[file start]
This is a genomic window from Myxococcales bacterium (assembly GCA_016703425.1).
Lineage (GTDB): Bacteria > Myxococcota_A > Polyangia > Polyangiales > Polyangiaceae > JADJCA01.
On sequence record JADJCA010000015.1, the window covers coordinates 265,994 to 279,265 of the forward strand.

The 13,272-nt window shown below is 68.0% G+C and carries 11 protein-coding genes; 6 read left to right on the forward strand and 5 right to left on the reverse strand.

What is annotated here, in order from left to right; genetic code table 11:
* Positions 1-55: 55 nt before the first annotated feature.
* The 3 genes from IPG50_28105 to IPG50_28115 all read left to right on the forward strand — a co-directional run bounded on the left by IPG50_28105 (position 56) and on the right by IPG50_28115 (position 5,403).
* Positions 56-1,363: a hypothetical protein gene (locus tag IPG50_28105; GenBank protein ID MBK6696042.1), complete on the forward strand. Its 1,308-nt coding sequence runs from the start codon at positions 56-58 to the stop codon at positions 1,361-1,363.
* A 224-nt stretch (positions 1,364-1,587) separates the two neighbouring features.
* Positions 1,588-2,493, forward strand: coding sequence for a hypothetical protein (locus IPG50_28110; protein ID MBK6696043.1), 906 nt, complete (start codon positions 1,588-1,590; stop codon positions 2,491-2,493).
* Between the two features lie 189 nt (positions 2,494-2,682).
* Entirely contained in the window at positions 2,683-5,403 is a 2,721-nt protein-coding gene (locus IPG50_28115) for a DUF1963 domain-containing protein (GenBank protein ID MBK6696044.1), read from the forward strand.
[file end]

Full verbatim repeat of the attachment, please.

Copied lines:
This is a genomic window from Myxococcales bacterium (assembly GCA_016703425.1).
Lineage (GTDB): Bacteria > Myxococcota_A > Polyangia > Polyangiales > Polyangiaceae > JADJCA01.
On sequence record JADJCA010000015.1, the window covers coordinates 265,994 to 279,265 of the forward strand.

The 13,272-nt window shown below is 68.0% G+C and carries 11 protein-coding genes; 6 read left to right on the forward strand and 5 right to left on the reverse strand.

What is annotated here, in order from left to right; genetic code table 11:
* Positions 1-55: 55 nt before the first annotated feature.
* The 3 genes from IPG50_28105 to IPG50_28115 all read left to right on the forward strand — a co-directional run bounded on the left by IPG50_28105 (position 56) and on the right by IPG50_28115 (position 5,403).
* Positions 56-1,363: a hypothetical protein gene (locus tag IPG50_28105; GenBank protein ID MBK6696042.1), complete on the forward strand. Its 1,308-nt coding sequence runs from the start codon at positions 56-58 to the stop codon at positions 1,361-1,363.
* A 224-nt stretch (positions 1,364-1,587) separates the two neighbouring features.
* Positions 1,588-2,493, forward strand: coding sequence for a hypothetical protein (locus IPG50_28110; protein ID MBK6696043.1), 906 nt, complete (start codon positions 1,588-1,590; stop codon positions 2,491-2,493).
* Between the two features lie 189 nt (positions 2,494-2,682).
* Entirely contained in the window at positions 2,683-5,403 is a 2,721-nt protein-coding gene (locus IPG50_28115) for a DUF1963 domain-containing protein (GenBank protein ID MBK6696044.1), read from the forward strand.